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Can Apple Arcade re-create the magic of iOS gaming on the Mac?

Love iOS games? Apple Arcade could bring that magic to the Mac

What’s the world’s biggest gaming platform? Steam? Guess again. The PlayStation? Not even close. It’s mobile gaming — or more specifically, iPhone and Android gaming.

Sony’s PlayStation Network may claim a hefty 94 million monthly users, but that’s dwarfed by just a single iOS game: Candy Crush Saga’s incredible 280 million downloads.

The millions upon millions of mobile gamers might not identify as gamers, but if you’re Apple, those are people you want gaming on the Mac too. Given the struggles Apple has had to liven up the Mac App Store, it’s easier said than done. Is Apple Arcade the service that can make the magic happen?

Revolutionizing Mac gaming

If you play games on a Mac, you don’t exactly have it easy. Games often come to Mac many years after their Windows counterparts (if they arrive at all), meaning the range of games available to Mac gamers is limited and largely out of date.

That’s compounded by the fact that most Macs ship with underpowered integrated graphics. If you want a discrete graphics card, you have to opt for the much more expensive options in Apple’s lineup or buy a costly external graphics card (eGPU).

Apple Arcade, the company’s recently announced game subscription service, could be the answer to Mac gamers’ prayers. Apple has promised that all of its 100+ games will be available on iOS, Apple TV and, crucially, the Mac. And you know that if Apple is curating this library, not only will the games be a joy to play but they will run superbly well on Macs.

Furthermore, Intel’s Ice Lake processor series is slated to hit laptops by the end of 2019, which bring with it more powerful Iris Plus integrated graphics. There’s been no announcement yet, but it’s reasonable to assume that upcoming MacBooks (perhaps even the highly-rumored 16-inch MacBook Pro) could use these chips. With the extra graphical firepower at their disposal, Apple Arcade’s fall 2019 launch could come at the perfect time for Mac gamers.

The huge influx of games that Apple Arcade will bring could be the biggest boost Mac gaming has ever received. For the first time, players will have an extensive catalog of timely, enjoyable releases from well-known developers. No more waiting years for games to finally transition over from Windows, no more poorly ported efforts with sub-par performance. Just great game after great game tailor-made for the Mac.

In other words: This could be the Mac’s App Store moment, when the platform’s potential is finally realized thanks to a well-made distribution platform.

The Mac arcade

Introducing Apple Arcade — Coming Fall 2019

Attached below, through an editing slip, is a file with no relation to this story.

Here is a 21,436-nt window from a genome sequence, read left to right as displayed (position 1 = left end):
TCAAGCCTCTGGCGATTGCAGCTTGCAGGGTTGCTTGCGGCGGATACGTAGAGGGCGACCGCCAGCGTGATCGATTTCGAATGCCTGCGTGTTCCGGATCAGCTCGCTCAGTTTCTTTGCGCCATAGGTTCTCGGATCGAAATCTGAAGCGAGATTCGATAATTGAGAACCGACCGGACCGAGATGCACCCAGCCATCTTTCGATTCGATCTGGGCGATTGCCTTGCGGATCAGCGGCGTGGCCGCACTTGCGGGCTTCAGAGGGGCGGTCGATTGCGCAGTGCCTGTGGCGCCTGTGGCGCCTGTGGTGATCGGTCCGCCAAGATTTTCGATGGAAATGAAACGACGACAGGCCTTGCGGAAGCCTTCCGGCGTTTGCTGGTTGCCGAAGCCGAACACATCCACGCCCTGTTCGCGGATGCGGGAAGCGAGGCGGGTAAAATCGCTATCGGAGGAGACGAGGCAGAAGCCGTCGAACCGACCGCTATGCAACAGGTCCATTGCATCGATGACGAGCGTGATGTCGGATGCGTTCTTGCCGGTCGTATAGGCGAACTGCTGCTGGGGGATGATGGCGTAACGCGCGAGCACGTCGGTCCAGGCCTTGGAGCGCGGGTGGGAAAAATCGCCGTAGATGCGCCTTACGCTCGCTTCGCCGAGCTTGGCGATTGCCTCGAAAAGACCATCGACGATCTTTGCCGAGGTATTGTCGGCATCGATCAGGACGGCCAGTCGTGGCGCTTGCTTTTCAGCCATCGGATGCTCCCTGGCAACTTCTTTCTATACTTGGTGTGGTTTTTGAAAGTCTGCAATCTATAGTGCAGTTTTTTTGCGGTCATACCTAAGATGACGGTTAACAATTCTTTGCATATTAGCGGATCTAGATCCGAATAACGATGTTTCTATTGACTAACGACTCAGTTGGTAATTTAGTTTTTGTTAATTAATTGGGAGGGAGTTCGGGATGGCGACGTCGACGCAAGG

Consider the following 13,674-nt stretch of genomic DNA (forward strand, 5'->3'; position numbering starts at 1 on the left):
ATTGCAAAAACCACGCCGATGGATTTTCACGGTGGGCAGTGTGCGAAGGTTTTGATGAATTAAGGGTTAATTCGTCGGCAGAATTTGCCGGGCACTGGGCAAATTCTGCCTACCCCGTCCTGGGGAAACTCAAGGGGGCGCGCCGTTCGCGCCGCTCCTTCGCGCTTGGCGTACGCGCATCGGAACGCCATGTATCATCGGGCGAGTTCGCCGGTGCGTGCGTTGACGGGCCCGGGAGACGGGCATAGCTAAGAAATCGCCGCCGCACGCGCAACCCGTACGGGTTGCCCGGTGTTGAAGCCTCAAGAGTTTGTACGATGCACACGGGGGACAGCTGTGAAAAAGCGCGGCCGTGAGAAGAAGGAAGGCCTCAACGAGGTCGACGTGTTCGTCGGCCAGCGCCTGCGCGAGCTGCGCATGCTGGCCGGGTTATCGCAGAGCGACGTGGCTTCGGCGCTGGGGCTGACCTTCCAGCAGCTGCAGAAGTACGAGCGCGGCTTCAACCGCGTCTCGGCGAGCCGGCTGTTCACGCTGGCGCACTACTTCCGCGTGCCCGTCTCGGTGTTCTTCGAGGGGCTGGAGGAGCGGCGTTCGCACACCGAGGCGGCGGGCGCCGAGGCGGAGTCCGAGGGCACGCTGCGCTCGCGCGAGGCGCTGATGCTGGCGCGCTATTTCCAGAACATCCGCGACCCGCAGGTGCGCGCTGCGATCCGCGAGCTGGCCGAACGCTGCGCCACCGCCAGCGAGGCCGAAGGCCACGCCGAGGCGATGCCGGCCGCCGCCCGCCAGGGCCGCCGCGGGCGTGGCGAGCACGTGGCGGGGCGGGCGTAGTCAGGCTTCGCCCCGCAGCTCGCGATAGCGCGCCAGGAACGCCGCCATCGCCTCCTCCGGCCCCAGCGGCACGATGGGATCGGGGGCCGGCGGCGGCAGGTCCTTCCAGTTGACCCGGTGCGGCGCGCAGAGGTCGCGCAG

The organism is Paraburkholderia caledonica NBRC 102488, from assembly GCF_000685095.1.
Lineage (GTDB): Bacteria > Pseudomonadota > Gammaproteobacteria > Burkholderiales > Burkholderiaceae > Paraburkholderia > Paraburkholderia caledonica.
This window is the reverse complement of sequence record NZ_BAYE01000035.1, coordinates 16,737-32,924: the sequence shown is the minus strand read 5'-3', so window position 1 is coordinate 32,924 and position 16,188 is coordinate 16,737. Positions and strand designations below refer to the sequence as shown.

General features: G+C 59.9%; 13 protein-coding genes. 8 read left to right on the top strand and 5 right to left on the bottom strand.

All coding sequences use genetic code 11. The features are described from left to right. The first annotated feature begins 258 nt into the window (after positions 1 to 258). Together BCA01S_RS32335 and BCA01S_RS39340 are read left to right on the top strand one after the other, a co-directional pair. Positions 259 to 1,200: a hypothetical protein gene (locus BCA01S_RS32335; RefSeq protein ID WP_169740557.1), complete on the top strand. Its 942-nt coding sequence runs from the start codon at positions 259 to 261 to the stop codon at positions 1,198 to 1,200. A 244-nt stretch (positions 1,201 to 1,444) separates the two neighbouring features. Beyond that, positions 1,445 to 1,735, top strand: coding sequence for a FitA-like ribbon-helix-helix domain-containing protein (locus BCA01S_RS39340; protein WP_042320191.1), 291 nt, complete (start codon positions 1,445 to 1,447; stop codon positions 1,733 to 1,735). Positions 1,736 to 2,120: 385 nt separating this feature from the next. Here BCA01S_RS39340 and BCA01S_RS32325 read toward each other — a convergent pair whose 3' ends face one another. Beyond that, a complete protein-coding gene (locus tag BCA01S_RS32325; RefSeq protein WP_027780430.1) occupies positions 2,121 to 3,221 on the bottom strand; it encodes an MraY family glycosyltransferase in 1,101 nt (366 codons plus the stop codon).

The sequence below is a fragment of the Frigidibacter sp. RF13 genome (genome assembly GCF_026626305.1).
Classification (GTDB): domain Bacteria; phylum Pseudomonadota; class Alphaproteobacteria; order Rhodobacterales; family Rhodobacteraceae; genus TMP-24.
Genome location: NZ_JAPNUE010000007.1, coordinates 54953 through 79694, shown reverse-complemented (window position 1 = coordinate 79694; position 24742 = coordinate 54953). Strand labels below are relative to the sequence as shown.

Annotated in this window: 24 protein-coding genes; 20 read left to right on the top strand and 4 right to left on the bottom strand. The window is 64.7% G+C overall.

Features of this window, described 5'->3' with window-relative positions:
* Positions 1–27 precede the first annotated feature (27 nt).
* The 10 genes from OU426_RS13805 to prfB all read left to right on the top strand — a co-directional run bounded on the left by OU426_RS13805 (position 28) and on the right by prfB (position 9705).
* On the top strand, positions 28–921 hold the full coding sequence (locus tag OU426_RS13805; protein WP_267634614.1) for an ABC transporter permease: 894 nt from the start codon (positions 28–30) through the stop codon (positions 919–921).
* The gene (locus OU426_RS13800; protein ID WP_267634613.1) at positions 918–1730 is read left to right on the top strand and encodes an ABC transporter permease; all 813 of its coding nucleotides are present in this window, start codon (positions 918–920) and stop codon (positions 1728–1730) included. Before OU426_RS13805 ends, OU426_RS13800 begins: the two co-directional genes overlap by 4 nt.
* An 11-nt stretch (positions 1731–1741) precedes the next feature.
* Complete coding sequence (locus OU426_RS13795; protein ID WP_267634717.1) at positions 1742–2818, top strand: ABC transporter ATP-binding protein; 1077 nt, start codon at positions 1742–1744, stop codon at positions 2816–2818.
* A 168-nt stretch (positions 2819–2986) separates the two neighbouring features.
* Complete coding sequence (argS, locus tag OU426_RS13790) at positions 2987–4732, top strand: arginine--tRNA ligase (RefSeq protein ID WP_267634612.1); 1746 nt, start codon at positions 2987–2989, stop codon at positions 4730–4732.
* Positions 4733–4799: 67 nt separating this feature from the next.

Let’s be clear: Apple Arcade is not pitched at the typical PC gamer. There’ll be no Call of Duty, no hyper-competitive, explosive-laden shoot-em-up shenanigans. It’s as if Apple has taken the prevailing image of what it means to be a gamer and run in the opposite direction.

A brief look at Apple’s teaser page for Apple Arcade suggests something very different. It promises “groundbreaking” games “where storytelling and design are pushed further than ever before.” Many of the games, from Lego Brawls to Hot Lava, emphasize collaborative play. There are puzzles, coming of age tales, and beautifully crafted worlds, with nary a twitch shooter in sight.

If you’ve played the superb Sky: Children of the Light, you won’t be in the least surprised by this. Sky was chosen by Apple to be showcased at the iPhone X launch in 2017, and it’s a game that places a heavy emphasis on collaborative play and generally being nice to one another. The game was developed by thatgamecompany, known for indie hits such as Journey and Flower, and it perfectly aligns with Apple’s stated values to “leave the world better than we found it.”

All of this tells us Apple is aiming Apple Arcade at the same “non-gamer” gamers who have made iOS such a successful gaming platform. That idea was recently bolstered by a discovery from reliable Apple sleuth Guilherme Rambo, who uncovered evidence that Apple would price the service at $4.99 a month.

That $4.99 price came as something of a surprise (albeit a welcome one), given previous rumors had pegged Apple Arcade’s monthly cost at around double that, in line with services like Apple Music and Spotify. But charging a much lower price will do wonders to bring in iOS gamers who are accustomed to paying far less for their apps than their Mac-toting brethren. It sounds mighty attractive to pay $4.99 a month to access over 100 cross-platform games from renowned developers, with no ads, no in-app purchases, and no limits on game time. It’s further evidence that Apple is courting a much more casual games market with Apple Arcade — and right now, that feels like the right move for the Mac.

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